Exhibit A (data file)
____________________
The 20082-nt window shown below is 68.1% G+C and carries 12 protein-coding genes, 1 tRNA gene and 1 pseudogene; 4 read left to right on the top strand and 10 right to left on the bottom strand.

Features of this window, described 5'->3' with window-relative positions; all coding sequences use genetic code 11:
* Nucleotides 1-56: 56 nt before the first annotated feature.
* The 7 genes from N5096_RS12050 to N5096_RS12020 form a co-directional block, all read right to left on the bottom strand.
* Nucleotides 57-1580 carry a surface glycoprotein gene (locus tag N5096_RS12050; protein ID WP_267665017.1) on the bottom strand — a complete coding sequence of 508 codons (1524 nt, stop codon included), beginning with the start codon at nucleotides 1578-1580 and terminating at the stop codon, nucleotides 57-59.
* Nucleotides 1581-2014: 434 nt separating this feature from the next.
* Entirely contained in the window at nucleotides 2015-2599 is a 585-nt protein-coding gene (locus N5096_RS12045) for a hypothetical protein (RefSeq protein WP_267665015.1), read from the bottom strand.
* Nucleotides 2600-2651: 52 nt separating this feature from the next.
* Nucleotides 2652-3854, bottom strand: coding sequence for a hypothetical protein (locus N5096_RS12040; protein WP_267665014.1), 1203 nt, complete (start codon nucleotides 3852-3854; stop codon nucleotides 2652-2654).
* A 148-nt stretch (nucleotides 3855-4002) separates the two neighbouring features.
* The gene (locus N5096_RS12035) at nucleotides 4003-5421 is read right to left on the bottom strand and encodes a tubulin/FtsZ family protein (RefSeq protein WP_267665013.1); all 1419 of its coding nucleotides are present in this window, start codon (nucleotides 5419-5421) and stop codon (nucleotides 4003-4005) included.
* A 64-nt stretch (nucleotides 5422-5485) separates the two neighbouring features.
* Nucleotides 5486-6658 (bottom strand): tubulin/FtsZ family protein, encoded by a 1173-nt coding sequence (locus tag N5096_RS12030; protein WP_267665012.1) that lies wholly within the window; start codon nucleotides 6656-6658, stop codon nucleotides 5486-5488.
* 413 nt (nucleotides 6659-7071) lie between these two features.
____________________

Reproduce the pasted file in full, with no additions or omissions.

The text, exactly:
The 20082-nt window shown below is 68.1% G+C and carries 12 protein-coding genes, 1 tRNA gene and 1 pseudogene; 4 read left to right on the top strand and 10 right to left on the bottom strand.

Features of this window, described 5'->3' with window-relative positions; all coding sequences use genetic code 11:
* Nucleotides 1-56: 56 nt before the first annotated feature.
* The 7 genes from N5096_RS12050 to N5096_RS12020 form a co-directional block, all read right to left on the bottom strand.
* Nucleotides 57-1580 carry a surface glycoprotein gene (locus tag N5096_RS12050; protein ID WP_267665017.1) on the bottom strand — a complete coding sequence of 508 codons (1524 nt, stop codon included), beginning with the start codon at nucleotides 1578-1580 and terminating at the stop codon, nucleotides 57-59.
* Nucleotides 1581-2014: 434 nt separating this feature from the next.
* Entirely contained in the window at nucleotides 2015-2599 is a 585-nt protein-coding gene (locus N5096_RS12045) for a hypothetical protein (RefSeq protein WP_267665015.1), read from the bottom strand.
* Nucleotides 2600-2651: 52 nt separating this feature from the next.
* Nucleotides 2652-3854, bottom strand: coding sequence for a hypothetical protein (locus N5096_RS12040; protein WP_267665014.1), 1203 nt, complete (start codon nucleotides 3852-3854; stop codon nucleotides 2652-2654).
* A 148-nt stretch (nucleotides 3855-4002) separates the two neighbouring features.
* The gene (locus N5096_RS12035) at nucleotides 4003-5421 is read right to left on the bottom strand and encodes a tubulin/FtsZ family protein (RefSeq protein WP_267665013.1); all 1419 of its coding nucleotides are present in this window, start codon (nucleotides 5419-5421) and stop codon (nucleotides 4003-4005) included.
* A 64-nt stretch (nucleotides 5422-5485) separates the two neighbouring features.
* Nucleotides 5486-6658 (bottom strand): tubulin/FtsZ family protein, encoded by a 1173-nt coding sequence (locus tag N5096_RS12030; protein WP_267665012.1) that lies wholly within the window; start codon nucleotides 6656-6658, stop codon nucleotides 5486-5488.
* 413 nt (nucleotides 6659-7071) lie between these two features.